How To Make Permanent Plant Tags out of Recycled Plastic, Aluminum & Copper

We have lots of citrus trees in the garden, but until they produce fruits, they will be just that - citrus trees - because I have no clue what type they are, since most of my plant tags never held up. I've tried many different plant tags from chalk signs to plastic and the infamous popsicle stick. All failed the test of time, but when I started selling plants, I had to come up with some way to identify the plants and trees to make it easier for the customers. I wanted something that would last at least 6 months, could stand up against the weather, and I began looking for plastic plant tags. I had a hard time finding affordable, recycled plastic plant tags, so I decided to create my own. 


metal plant tags


We've also begun a complete revamp of our front garden, which means more plants, and we've got lots of plants and trees growing for our future garden at The Land. For these plants, I wanted permanent plant labels that could contain both the common name and the Latin name, and I found these neat aluminum plant labels and copper plant tags on Amazon. They were the perfect solution, but since I needed a lot, they were simply out of my budget. What I really like about these plant tags is the fact that they are in one piece, which means less chance of breaking, as some of the other metal stake plant tags might.


I came up with two different solutions, semi-permanent but recycled, free plant tags for the plants we sell at our plant sales, and a permanent plant label solution for the plants in our garden and the trees for The Land.

milk jug plant labels


How To Make Recycled Plastic Plant Tags

Many of our plant containers are made out of old milk jugs, and instead of discarding the tops, we've started making recycled plastic plant tags. These plant labels will take some rain and fading, but the writing will not last forever. They work well for the purpose of identifying individual plants for our customers, and I love the fact that they are made out of recycled milk jugs, recycled orange juice and lemonade containers.

plastic plant tags


What You Need:

  • Used milk jugs or orange juice jugs made of food-grade, non-clear plastic materials.
  • Scissors
  • A permanent marker

 

aluminum plant tags


How To Make Aluminum Plant Tags 

For our plants and trees in the garden, we wanted to create a product that was affordable, but permanent and pleasing to the eye. We bought a roll of aluminum flashing, a pair of metal cutters, and then we purchased a metal-stamping set. 

The out-of-pocket cost was just about $50, but I can use the metal stamping set for other engraving projects, and there is plenty of aluminum to make plant tags for all of our perennial plants and fruit trees.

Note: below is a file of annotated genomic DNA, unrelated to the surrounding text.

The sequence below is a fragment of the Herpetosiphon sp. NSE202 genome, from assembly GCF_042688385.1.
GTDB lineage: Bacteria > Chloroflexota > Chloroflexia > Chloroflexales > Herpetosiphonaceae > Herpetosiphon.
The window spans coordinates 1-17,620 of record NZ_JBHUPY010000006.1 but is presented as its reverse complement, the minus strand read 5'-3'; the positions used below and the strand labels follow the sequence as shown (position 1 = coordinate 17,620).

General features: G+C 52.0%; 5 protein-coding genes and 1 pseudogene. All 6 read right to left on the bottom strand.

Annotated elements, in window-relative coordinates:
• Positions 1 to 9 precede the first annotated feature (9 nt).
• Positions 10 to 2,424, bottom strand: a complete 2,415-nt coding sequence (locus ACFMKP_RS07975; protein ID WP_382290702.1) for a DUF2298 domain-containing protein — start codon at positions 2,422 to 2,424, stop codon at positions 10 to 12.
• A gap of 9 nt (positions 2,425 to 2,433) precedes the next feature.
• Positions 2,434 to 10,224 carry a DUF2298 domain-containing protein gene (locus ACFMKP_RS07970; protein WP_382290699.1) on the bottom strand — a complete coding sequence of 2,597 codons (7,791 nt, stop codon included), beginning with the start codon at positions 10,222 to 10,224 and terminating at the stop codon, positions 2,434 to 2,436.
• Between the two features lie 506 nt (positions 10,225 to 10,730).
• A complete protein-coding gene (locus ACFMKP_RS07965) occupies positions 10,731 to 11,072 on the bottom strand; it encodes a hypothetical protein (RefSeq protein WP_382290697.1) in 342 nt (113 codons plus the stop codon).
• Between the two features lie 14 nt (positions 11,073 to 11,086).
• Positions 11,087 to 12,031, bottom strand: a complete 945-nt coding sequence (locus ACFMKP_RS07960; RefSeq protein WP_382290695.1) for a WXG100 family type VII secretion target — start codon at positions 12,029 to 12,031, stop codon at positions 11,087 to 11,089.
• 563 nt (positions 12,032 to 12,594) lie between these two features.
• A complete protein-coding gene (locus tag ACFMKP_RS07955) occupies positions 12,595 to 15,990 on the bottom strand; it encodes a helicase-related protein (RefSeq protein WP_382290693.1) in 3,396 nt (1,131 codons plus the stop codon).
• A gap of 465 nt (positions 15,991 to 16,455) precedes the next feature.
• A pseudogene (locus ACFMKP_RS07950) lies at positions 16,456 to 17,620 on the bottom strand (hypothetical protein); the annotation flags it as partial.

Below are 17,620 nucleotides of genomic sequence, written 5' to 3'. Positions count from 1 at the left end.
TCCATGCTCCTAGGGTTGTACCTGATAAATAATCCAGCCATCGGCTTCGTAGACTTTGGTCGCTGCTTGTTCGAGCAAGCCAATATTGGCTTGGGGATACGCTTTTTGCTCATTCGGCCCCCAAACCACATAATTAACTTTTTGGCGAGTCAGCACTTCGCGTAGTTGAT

metal stamping set


What You Need:

  • A roll of aluminum flashing (found in the roofing aisle for about $8) or aluminum cans
  • A pair of metal-cutting scissors (Buy in store or on Amazon)
  • A metal-stamping set (1/4 )
  • A hammer or mallet
  • A hard surface to work on
  • A homemade jig to stamp your words straight
using a metal stamping set to make plant labels

I considered using the inside of aluminum cans to make my plant signs, but in the end I decided that it would be less time consuming and hazardous to use the aluminum flashing instead. But if you want to be more environmentally friendly, using aluminum cans is definitely the way to go.

Use the metal-cutting scissors to cut a 4 inch piece of your aluminum flashing or cut a piece of your aluminum can. Then bend it in half, and cut a line across, so that you get two pieces out of this 4 inch piece. Then create your sign in whatever shape you want. I've tried to come up with a shape that has rounded corners, but which minimize waste and maximize the writing area. It's important that you have a hard surface to work on, which will not get damaged by the hammering or move when you hit the stamp. We first tried the 1/8 metal stamping letters, but they were simply too small, and you had to squint your eyes to read the plant tag. We exchanged this set for a 1/4 metal stamping set, and this works great. It is small enough for us to get both the common and botanical plant names on our sign, but the letters are still big and clear enough to read even without having to bend down to read it. 

We also created a very simple jig in order to keep our stamped letters level. It is simply two pieces of wood put together by a screw, so that it can move, and it serves as a guide for our stamping. We also added a clamp at the end, so that the metal piece would not move.

We can highly recommend our metal stamping set, it actually surpassed our expectations and after making 20+ plant tags it is still working great.


How To Make Copper Plant Tags

If you like the look of copper, you can use the stamping set on copper as well. Copper flashing is a lot pricier than aluminum flashing, and over time copper will get a patina, which some will love and some won't. Our store did not have the copper in stock, so I decided to go with the aluminum even though I love the look of the copper plant tags. 

  • A roll of copper flashing (found in the roofing aisle or ordered online)
  • A pair of metal-cutting scissors
  • A metal-stamping set 
  • A hammer or mallet
  • A hard surface to work on
  • A homemade jig to stamp your words straight

 

You can find the aluminum and copper flashing at your local hardware store or places that sell roofing materials, or you can buy it online in places such as Amazon.

 

If you don't want to make your own metal plant tags, you can buy these metal plant tags and copper plant tags on Amazon. Out of the many plant tags available, these are our favorite because they are in one piece and have great reviews.

 

 

 

 


 

Disclaimer: This post contain affiliate links. 

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